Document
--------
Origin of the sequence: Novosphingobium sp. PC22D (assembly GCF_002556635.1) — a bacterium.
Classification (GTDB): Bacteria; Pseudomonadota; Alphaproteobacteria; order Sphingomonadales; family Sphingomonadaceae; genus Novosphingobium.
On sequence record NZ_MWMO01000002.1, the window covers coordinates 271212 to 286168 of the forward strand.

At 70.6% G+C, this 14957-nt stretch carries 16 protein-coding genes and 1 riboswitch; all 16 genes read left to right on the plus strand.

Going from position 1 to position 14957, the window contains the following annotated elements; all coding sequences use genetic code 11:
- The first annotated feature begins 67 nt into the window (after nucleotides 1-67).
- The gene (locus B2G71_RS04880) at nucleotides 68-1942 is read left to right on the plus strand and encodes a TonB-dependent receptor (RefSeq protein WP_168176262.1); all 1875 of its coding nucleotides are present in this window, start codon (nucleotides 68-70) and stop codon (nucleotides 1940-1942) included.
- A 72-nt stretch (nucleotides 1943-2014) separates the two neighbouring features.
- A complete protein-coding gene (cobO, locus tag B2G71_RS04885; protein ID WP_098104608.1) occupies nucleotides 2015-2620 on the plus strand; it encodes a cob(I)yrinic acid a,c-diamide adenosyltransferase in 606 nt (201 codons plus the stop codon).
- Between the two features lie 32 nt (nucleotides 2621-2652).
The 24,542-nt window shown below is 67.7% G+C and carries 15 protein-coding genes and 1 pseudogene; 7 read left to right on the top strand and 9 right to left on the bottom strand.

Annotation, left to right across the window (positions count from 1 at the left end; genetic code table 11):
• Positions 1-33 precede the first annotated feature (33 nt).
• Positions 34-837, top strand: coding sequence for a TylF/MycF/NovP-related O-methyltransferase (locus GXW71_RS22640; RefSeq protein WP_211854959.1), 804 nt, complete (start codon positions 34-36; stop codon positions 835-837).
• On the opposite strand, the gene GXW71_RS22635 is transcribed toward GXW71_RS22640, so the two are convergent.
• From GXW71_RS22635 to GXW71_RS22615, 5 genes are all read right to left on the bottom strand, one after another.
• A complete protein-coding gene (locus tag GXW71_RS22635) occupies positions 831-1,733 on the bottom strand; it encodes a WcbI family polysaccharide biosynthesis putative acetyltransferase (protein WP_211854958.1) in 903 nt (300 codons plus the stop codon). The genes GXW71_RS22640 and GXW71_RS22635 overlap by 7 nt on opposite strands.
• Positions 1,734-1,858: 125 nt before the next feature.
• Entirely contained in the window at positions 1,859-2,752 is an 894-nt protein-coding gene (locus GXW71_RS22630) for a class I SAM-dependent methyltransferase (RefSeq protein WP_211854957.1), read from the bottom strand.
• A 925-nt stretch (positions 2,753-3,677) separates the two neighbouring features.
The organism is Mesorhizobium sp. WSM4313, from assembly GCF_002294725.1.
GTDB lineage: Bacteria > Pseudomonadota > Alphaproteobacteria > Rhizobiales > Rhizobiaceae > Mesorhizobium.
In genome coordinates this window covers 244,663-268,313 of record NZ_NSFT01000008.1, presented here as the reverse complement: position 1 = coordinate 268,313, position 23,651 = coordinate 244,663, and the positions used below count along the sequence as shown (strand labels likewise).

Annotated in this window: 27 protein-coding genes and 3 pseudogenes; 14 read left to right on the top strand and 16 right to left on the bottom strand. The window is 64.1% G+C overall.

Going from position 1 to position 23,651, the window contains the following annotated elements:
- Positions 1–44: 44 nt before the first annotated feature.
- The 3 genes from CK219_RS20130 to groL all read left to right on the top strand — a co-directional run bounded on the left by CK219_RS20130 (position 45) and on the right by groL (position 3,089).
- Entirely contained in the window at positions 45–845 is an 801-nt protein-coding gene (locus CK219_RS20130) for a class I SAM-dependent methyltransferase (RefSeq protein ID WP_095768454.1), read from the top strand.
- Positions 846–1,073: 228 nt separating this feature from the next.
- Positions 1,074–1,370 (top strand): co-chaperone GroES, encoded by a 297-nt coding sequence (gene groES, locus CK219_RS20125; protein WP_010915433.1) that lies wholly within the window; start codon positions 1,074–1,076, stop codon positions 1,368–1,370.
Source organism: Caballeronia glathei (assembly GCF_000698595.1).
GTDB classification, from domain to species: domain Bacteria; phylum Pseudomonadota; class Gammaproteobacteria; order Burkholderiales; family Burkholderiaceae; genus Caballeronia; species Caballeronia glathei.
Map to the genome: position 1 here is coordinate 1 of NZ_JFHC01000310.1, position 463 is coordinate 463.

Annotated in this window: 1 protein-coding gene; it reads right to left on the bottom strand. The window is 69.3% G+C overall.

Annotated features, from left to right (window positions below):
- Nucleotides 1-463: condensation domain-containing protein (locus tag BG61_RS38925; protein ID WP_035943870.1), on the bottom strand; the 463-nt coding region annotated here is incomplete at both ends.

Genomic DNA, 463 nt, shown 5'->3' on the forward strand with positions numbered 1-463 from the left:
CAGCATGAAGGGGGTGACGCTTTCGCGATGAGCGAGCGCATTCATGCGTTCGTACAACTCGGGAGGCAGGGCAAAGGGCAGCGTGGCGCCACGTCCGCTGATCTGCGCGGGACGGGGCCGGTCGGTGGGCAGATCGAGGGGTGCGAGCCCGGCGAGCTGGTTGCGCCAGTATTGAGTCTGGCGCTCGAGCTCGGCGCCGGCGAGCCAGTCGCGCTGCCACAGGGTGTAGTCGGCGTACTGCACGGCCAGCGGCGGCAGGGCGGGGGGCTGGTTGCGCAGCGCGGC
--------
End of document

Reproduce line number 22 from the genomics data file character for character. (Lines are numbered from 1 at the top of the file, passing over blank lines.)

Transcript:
GTDB lineage: Bacteria > Pseudomonadota > Alphaproteobacteria > Rhizobiales > Rhizobiaceae > Mesorhizobium.